One of the tasks I have helped with on the K1 AO Laser is aligning the Launch Telescope Assembly (LTA). This is not so much an electrical engineer’s task, but a mechanical one. So how did I end up with the task? Simple, I was present the first time it was done. Since the mechanical engineer who was first responsible has now left the observatory, I get the job by default. Just the way things work around here.
The launch telescope is a small telescope, about 0.5 meter in aperture, that projects the laser into the sky. Mounted behind the secondary mirror of the Keck 1 telescope, it must be precisely aimed to exactly the same spot in the sky the main telescope is aimed.
The procedure is not all that difficult. Mount two dial indicators in place, restrain the motion by using wooden wedges or a really big c-clamp, loosen the bolts, make the adjustment, tighten the bolts. No problem, right? The challenge is to move the large assembly just a few thousandths of an inch and have it stay exactly where you want it while re-tightening the bolts.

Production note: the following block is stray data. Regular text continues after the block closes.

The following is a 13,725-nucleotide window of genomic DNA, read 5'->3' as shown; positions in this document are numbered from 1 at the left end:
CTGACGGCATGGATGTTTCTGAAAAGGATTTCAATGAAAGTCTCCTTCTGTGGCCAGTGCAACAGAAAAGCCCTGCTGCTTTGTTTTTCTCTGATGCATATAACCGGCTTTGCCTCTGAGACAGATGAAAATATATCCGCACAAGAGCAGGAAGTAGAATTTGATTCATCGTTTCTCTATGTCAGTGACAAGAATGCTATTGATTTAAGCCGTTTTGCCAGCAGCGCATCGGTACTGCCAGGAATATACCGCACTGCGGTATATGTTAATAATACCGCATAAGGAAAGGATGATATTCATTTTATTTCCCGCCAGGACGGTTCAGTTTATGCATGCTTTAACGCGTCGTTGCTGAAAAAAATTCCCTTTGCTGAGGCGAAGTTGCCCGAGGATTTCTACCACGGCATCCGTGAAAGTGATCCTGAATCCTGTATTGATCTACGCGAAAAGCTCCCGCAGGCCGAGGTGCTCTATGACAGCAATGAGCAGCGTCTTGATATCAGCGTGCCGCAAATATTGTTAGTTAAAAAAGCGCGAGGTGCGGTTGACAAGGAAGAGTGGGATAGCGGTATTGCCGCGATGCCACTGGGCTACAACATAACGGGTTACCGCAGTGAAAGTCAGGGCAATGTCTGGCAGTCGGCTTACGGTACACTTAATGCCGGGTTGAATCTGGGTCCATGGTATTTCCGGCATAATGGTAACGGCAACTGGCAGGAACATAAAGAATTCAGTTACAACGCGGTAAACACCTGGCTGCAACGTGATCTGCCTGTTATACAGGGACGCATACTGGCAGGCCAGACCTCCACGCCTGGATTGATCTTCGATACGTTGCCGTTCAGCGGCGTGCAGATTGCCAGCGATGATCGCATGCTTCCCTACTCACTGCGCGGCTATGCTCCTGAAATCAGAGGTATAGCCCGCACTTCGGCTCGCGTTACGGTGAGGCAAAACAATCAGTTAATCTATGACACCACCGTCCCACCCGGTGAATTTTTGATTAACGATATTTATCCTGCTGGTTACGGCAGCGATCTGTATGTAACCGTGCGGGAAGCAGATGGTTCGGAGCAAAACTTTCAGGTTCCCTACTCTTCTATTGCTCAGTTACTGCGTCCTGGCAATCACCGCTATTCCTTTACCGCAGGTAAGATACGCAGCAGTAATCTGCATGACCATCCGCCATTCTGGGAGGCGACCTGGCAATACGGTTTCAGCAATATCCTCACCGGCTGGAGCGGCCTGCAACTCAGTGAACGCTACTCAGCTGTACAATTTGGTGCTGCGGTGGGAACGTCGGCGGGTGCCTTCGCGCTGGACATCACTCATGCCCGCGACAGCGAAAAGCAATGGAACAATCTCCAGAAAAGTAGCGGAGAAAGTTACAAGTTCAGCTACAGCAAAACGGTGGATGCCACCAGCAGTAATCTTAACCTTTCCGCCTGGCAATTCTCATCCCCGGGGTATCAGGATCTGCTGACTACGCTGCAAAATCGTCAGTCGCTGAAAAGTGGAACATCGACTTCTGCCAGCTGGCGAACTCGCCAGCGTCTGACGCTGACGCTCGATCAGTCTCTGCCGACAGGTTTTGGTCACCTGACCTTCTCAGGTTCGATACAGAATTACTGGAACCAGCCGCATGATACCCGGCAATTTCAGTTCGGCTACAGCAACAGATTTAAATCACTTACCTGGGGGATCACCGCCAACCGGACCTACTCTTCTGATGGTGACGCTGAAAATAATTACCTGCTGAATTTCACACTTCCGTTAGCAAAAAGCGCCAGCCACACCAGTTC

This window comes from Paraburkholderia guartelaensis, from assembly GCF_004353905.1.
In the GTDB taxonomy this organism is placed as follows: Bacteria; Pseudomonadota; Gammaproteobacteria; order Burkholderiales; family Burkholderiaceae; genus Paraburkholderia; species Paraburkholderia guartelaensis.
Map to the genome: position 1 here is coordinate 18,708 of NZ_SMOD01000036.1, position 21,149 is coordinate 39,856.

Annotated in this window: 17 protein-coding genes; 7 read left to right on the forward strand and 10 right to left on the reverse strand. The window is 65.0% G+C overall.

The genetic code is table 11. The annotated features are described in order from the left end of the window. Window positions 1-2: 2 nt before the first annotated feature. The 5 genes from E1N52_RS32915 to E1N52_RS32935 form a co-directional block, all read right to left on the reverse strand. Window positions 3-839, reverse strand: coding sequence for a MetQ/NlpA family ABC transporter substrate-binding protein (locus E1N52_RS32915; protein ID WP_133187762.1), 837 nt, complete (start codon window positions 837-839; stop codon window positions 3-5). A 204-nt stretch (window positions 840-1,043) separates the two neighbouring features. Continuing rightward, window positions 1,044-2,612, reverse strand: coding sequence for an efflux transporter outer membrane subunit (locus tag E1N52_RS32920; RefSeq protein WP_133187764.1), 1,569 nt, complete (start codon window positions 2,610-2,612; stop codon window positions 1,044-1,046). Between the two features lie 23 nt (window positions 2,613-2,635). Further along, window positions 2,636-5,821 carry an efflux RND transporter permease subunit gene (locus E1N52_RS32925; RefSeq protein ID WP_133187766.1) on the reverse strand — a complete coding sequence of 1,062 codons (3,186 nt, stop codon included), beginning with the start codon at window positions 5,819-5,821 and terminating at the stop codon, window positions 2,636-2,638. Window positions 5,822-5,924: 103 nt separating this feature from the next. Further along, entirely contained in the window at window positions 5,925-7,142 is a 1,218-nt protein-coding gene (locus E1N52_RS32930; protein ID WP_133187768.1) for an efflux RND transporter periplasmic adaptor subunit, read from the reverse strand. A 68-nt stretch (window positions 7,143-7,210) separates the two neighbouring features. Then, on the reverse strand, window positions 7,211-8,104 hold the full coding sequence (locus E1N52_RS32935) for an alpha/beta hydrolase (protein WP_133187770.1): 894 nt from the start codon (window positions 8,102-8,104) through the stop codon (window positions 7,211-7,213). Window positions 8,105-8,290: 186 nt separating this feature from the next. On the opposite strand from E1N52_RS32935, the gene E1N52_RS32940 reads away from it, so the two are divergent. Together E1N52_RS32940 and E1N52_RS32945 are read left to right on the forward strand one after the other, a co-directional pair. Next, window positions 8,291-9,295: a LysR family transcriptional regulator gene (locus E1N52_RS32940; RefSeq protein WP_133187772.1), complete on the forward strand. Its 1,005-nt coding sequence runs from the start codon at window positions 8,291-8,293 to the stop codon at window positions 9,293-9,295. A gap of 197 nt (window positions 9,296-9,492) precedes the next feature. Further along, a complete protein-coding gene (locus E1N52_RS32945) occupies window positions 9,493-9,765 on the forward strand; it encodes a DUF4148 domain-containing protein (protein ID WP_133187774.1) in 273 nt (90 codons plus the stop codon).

In practice this adjustment is about one to two hours crouched in the secondary assembly of the Keck 1 telescope. Each time the bolts are tightened the assembly moves about 10-15 thousandths of an inch. Thus I have to guess how much to offset the measurement so it ends up correct when the bolts are tight. It takes anywhere from three to five repetitions to get right sometimes.
This is where I curse the mechanical engineer who dreamed up the mounting for the launch telescope. I look at the dial indicators, shift my stance against the cold steel to stop the cramping, loosen the bolts and try again.
The last adjustment was a mere 0.004″ (four one-thousandths of an inch) to move the pointing about 30 arc-seconds on the sky. I am now only about 10 arc-seconds from the optical axis. Keep in mind that a single arc-second is 1/60th of an arc-minute, which is in turn 1/60th of a degree. Ten arc-seconds is pretty good, but we want closer. Here I go one more time…